Sunday, August 14, 2016

What are the tax rules for vacation rentals?

 First let’s define what a vacation rental is.  It is receiving rental income from a dwelling unit such as a house, apartment, condo, house boat, or any other type of residential building.  If you receive income for the use of the property, you can also deduct certain expenses.  Expenses may include mortgage interest, real estate taxes, casualty losses, repairs and maintenance, association dues, advertising, cleaning, pest control, lawn maintenance, realtor management fees, utilities, insurance, and depreciation.  This activity is generally reported on Schedule E, Supplemental Income and Loss, as part of Form 1040.
Of course, it is never that simple.  In a vacation home, you rent it to outside third parties for fair market value rent, but you also use it personally, let family use it for free, let friends use it for a fraction of what you rent to third parties or you even have an agreement with someone to trade dwellings for your vacation.  Each of these situations brings caution.  The reason is that if the property is not rented at a fair market value rent, then that is considered personal use (as if you used it yourself) and there can be limitations on the amount of expenses you can deduct against the rental income depending on the amount of personal use.
If you rent the property to others and your personal use (or deemed personal use by having family or friends use it) is greater than 14 days or 10% of the total days you rent it to others at a fair market price, then your expenses can be limited.  In this situation, you have to allocate the expenses between the personal use days and the rental days.  You also will not be able to deduct your expenses in excess of the gross rental income (i.e. create a loss).  However, if the rental expenses exceed the income, the excess expenses (i.e. rental loss) will carry forward to a future year.  Keep in mind that the portion of mortgage interest and real estate taxes that is related to your personal use of the property will still be deductible as an itemized deduction, assuming you are able to itemize.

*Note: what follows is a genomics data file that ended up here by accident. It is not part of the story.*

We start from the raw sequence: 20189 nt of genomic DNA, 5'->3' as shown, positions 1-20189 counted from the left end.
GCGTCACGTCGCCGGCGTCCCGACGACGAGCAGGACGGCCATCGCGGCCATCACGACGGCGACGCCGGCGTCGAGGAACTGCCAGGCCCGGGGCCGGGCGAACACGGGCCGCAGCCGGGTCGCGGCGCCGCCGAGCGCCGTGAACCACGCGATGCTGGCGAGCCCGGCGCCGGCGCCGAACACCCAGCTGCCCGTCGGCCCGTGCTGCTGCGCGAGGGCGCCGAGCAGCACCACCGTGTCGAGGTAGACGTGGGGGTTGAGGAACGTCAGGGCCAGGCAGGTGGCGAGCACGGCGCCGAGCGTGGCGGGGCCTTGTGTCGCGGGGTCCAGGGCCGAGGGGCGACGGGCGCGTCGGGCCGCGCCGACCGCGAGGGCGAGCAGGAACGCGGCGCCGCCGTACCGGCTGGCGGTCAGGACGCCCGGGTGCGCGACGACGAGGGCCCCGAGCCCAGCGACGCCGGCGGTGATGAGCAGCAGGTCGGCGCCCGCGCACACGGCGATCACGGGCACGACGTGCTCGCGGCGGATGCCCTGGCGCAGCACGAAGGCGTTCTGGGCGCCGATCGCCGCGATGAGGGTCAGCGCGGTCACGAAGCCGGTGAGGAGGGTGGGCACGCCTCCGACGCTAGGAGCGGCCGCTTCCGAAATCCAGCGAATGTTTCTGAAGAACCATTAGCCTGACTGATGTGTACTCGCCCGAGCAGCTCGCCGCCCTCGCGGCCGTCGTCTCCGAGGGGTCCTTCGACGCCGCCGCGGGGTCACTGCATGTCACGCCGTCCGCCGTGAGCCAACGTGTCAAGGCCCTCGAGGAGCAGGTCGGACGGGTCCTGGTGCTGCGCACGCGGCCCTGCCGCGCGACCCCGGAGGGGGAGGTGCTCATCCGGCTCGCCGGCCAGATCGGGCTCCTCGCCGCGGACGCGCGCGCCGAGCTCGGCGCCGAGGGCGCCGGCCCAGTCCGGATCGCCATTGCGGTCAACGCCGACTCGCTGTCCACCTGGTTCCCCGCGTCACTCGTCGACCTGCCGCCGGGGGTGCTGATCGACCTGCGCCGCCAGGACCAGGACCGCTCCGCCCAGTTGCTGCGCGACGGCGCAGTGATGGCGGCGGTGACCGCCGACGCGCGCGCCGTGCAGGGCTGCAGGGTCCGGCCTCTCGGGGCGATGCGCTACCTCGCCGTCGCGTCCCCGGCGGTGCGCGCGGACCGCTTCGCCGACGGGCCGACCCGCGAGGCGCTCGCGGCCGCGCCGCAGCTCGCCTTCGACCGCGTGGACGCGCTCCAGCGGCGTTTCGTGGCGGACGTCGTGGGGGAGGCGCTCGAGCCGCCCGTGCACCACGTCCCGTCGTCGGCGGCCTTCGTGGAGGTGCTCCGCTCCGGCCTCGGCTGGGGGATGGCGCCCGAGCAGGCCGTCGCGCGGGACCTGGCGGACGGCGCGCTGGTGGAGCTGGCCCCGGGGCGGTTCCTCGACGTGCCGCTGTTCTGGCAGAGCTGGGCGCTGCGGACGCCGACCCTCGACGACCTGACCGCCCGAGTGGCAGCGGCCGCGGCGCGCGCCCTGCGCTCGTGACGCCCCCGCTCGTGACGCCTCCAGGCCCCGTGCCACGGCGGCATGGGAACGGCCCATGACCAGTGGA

Special note:  If you rent the property for less than 15 days (meaning 14 days or less), then you do not have to report the rental income, but you also do not report any of the expenses (except mortgage interest and real estate taxes as an itemized deduction).  However, if you rent your home or home office to your employer for you to work there, then you must report the full rental income even if it is less than 15 days.
This special rule can be handy to some people who even rent out their personal residence for two weeks and pocket the money without paying taxes.
Keep in mind that this article focuses only on the rental of a second home or vacation property.  There are different tax issues or considerations if this property is a full-time rental whether you rent it for 6 months or longer (long-term rental) or 6 months or less (short-term rental).